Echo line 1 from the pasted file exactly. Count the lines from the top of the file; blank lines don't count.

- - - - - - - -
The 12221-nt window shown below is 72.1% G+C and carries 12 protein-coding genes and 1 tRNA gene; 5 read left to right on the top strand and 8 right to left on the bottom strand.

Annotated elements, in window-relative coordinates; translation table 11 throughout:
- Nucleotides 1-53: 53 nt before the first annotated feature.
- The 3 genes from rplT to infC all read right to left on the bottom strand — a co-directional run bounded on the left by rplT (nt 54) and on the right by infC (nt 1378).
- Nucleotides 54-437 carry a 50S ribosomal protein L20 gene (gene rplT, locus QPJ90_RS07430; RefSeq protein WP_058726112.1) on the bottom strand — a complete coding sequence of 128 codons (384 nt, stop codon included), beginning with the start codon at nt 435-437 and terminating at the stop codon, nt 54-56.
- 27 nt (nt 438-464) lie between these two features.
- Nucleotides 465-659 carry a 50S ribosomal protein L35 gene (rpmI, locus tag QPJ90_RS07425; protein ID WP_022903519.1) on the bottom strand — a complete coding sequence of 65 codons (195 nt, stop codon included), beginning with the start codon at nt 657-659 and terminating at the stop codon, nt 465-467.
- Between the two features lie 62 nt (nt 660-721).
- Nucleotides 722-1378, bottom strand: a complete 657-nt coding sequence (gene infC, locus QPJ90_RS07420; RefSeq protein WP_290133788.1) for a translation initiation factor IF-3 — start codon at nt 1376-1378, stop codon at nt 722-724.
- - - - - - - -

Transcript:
The 12221-nt window shown below is 72.1% G+C and carries 12 protein-coding genes and 1 tRNA gene; 5 read left to right on the top strand and 8 right to left on the bottom strand.